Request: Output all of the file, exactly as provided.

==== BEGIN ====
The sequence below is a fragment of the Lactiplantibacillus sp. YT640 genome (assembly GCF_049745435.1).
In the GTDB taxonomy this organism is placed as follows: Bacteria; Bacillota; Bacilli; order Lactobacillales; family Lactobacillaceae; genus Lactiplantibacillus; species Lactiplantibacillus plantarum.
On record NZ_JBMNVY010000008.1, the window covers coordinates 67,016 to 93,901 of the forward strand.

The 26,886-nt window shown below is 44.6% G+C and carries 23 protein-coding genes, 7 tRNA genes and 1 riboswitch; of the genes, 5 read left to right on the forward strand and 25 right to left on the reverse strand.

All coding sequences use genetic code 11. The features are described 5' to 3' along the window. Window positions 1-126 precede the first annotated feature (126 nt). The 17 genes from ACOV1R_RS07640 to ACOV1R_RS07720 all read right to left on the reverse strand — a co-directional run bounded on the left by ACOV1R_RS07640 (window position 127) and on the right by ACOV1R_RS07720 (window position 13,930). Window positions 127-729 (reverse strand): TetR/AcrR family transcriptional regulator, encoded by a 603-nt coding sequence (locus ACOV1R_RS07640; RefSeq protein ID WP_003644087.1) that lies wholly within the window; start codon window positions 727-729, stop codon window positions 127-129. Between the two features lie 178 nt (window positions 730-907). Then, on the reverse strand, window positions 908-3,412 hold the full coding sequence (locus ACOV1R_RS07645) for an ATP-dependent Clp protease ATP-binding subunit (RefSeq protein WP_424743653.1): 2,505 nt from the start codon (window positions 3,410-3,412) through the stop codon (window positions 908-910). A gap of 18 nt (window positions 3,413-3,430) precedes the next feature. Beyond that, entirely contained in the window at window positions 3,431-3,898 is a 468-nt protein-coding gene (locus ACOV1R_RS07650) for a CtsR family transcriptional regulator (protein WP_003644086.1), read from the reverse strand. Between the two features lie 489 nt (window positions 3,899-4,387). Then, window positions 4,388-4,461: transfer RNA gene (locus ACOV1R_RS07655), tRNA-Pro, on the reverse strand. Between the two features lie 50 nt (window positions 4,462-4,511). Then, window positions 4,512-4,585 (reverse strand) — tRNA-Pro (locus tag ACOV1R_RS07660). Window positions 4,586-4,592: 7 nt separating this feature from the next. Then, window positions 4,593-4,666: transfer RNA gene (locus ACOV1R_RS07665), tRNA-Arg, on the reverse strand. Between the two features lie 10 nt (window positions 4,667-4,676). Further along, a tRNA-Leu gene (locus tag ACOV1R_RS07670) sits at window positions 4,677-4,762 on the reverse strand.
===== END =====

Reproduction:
The sequence below is a fragment of the Lactiplantibacillus sp. YT640 genome (assembly GCF_049745435.1).
In the GTDB taxonomy this organism is placed as follows: Bacteria; Bacillota; Bacilli; order Lactobacillales; family Lactobacillaceae; genus Lactiplantibacillus; species Lactiplantibacillus plantarum.
On record NZ_JBMNVY010000008.1, the window covers coordinates 67,016 to 93,901 of the forward strand.

The 26,886-nt window shown below is 44.6% G+C and carries 23 protein-coding genes, 7 tRNA genes and 1 riboswitch; of the genes, 5 read left to right on the forward strand and 25 right to left on the reverse strand.

All coding sequences use genetic code 11. The features are described 5' to 3' along the window. Window positions 1-126 precede the first annotated feature (126 nt). The 17 genes from ACOV1R_RS07640 to ACOV1R_RS07720 all read right to left on the reverse strand — a co-directional run bounded on the left by ACOV1R_RS07640 (window position 127) and on the right by ACOV1R_RS07720 (window position 13,930). Window positions 127-729 (reverse strand): TetR/AcrR family transcriptional regulator, encoded by a 603-nt coding sequence (locus ACOV1R_RS07640; RefSeq protein ID WP_003644087.1) that lies wholly within the window; start codon window positions 727-729, stop codon window positions 127-129. Between the two features lie 178 nt (window positions 730-907). Then, on the reverse strand, window positions 908-3,412 hold the full coding sequence (locus ACOV1R_RS07645) for an ATP-dependent Clp protease ATP-binding subunit (RefSeq protein WP_424743653.1): 2,505 nt from the start codon (window positions 3,410-3,412) through the stop codon (window positions 908-910). A gap of 18 nt (window positions 3,413-3,430) precedes the next feature. Beyond that, entirely contained in the window at window positions 3,431-3,898 is a 468-nt protein-coding gene (locus ACOV1R_RS07650) for a CtsR family transcriptional regulator (protein WP_003644086.1), read from the reverse strand. Between the two features lie 489 nt (window positions 3,899-4,387). Then, window positions 4,388-4,461: transfer RNA gene (locus ACOV1R_RS07655), tRNA-Pro, on the reverse strand. Between the two features lie 50 nt (window positions 4,462-4,511). Then, window positions 4,512-4,585 (reverse strand) — tRNA-Pro (locus tag ACOV1R_RS07660). Window positions 4,586-4,592: 7 nt separating this feature from the next. Then, window positions 4,593-4,666: transfer RNA gene (locus ACOV1R_RS07665), tRNA-Arg, on the reverse strand. Between the two features lie 10 nt (window positions 4,667-4,676). Further along, a tRNA-Leu gene (locus tag ACOV1R_RS07670) sits at window positions 4,677-4,762 on the reverse strand.